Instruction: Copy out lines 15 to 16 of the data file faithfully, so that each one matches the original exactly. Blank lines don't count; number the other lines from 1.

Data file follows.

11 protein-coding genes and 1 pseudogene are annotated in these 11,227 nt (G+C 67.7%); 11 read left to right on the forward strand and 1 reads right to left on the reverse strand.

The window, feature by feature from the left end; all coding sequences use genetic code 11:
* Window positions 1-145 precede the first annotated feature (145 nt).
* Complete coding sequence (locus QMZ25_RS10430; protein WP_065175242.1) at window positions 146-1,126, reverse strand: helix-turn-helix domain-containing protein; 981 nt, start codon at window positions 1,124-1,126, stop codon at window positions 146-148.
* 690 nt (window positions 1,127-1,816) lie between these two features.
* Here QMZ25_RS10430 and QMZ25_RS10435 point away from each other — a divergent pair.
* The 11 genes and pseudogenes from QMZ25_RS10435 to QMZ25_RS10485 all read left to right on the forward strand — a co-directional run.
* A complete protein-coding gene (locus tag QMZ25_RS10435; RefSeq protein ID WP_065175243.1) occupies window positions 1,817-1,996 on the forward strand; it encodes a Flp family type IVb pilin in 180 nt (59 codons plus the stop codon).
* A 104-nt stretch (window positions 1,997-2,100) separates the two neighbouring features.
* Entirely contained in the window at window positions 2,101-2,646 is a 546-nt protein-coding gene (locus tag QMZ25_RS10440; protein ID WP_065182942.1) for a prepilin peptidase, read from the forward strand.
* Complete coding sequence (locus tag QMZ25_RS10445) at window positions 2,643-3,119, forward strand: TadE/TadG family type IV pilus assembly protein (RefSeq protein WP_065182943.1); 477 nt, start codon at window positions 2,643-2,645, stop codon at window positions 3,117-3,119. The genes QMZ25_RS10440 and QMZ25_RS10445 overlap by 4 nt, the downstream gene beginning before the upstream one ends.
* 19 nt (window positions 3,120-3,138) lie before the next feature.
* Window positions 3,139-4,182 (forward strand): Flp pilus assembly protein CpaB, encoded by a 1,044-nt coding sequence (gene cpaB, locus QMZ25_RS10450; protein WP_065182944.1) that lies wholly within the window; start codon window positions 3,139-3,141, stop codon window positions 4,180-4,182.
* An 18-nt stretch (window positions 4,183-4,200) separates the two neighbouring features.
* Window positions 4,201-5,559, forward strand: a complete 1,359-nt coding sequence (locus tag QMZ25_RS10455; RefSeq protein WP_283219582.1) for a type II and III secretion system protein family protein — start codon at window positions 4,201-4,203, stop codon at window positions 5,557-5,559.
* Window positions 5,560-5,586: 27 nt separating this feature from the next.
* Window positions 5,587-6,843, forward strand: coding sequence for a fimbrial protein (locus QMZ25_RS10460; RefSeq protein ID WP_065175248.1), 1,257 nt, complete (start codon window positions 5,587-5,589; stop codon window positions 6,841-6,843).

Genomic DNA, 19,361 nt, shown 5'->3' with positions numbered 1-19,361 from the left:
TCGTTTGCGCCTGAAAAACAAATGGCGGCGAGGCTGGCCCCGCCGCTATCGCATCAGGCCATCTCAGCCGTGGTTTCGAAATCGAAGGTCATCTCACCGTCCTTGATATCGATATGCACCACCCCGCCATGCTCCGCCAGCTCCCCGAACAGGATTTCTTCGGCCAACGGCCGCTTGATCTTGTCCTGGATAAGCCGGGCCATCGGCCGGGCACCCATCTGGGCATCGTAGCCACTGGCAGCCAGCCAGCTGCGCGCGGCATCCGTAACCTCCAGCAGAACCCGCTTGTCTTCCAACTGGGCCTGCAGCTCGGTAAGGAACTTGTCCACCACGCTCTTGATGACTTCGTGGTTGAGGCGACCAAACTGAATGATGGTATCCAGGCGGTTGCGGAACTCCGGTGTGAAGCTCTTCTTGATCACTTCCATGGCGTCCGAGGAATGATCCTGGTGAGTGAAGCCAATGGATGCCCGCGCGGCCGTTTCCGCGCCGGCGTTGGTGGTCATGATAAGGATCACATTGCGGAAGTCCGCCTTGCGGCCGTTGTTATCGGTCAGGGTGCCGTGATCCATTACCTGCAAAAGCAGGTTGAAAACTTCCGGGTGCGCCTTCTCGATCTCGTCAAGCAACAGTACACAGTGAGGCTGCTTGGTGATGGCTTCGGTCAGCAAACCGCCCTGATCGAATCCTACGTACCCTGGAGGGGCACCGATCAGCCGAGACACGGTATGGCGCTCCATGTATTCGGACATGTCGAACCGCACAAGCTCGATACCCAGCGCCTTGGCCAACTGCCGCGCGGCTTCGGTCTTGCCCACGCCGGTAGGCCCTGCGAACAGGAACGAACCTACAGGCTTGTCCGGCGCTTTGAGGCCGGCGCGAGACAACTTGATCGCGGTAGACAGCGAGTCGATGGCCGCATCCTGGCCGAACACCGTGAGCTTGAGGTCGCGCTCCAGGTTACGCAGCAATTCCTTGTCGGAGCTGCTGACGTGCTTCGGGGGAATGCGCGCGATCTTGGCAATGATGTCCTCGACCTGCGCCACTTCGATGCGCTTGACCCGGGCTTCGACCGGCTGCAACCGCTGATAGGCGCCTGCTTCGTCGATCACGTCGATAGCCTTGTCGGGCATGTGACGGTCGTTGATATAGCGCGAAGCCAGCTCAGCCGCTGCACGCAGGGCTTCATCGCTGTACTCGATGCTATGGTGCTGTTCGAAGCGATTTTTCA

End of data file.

* Window positions 4,201-5,559, forward strand: a complete 1,359-nt coding sequence (locus tag QMZ25_RS10455; RefSeq protein WP_283219582.1) for a type II and III secretion system protein family protein — start codon at window positions 4,201-4,203, stop codon at window positions 5,557-5,559.
* Window positions 5,560-5,586: 27 nt separating this feature from the next.